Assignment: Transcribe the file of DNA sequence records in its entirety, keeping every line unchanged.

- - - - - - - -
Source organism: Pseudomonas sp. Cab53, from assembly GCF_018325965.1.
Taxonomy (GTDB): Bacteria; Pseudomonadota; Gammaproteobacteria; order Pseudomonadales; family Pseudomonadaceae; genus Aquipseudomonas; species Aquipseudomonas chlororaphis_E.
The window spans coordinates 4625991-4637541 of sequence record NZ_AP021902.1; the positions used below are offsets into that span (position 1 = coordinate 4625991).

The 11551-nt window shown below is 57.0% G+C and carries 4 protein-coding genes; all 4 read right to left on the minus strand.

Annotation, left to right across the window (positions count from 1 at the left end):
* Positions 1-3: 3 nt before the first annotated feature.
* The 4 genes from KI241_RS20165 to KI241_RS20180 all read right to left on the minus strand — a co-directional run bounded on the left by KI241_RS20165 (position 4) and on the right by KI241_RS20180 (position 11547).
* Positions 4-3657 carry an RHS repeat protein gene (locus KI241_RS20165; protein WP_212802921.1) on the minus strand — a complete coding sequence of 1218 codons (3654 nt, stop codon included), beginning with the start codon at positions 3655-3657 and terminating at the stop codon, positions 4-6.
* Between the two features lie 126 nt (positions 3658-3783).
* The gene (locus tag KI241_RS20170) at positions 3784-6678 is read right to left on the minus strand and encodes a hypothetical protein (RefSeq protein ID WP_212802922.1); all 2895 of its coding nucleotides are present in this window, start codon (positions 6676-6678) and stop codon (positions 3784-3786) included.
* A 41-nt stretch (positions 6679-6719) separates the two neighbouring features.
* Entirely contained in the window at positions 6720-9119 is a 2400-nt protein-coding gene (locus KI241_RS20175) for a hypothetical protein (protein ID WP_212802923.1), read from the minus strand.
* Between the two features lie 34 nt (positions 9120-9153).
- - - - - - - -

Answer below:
Source organism: Pseudomonas sp. Cab53, from assembly GCF_018325965.1.
Taxonomy (GTDB): Bacteria; Pseudomonadota; Gammaproteobacteria; order Pseudomonadales; family Pseudomonadaceae; genus Aquipseudomonas; species Aquipseudomonas chlororaphis_E.
The window spans coordinates 4625991-4637541 of sequence record NZ_AP021902.1; the positions used below are offsets into that span (position 1 = coordinate 4625991).

The 11551-nt window shown below is 57.0% G+C and carries 4 protein-coding genes; all 4 read right to left on the minus strand.

Annotation, left to right across the window (positions count from 1 at the left end):
* Positions 1-3: 3 nt before the first annotated feature.
* The 4 genes from KI241_RS20165 to KI241_RS20180 all read right to left on the minus strand — a co-directional run bounded on the left by KI241_RS20165 (position 4) and on the right by KI241_RS20180 (position 11547).
* Positions 4-3657 carry an RHS repeat protein gene (locus KI241_RS20165; protein WP_212802921.1) on the minus strand — a complete coding sequence of 1218 codons (3654 nt, stop codon included), beginning with the start codon at positions 3655-3657 and terminating at the stop codon, positions 4-6.
* Between the two features lie 126 nt (positions 3658-3783).
* The gene (locus tag KI241_RS20170) at positions 3784-6678 is read right to left on the minus strand and encodes a hypothetical protein (RefSeq protein ID WP_212802922.1); all 2895 of its coding nucleotides are present in this window, start codon (positions 6676-6678) and stop codon (positions 3784-3786) included.
* A 41-nt stretch (positions 6679-6719) separates the two neighbouring features.
* Entirely contained in the window at positions 6720-9119 is a 2400-nt protein-coding gene (locus KI241_RS20175) for a hypothetical protein (protein ID WP_212802923.1), read from the minus strand.
* Between the two features lie 34 nt (positions 9120-9153).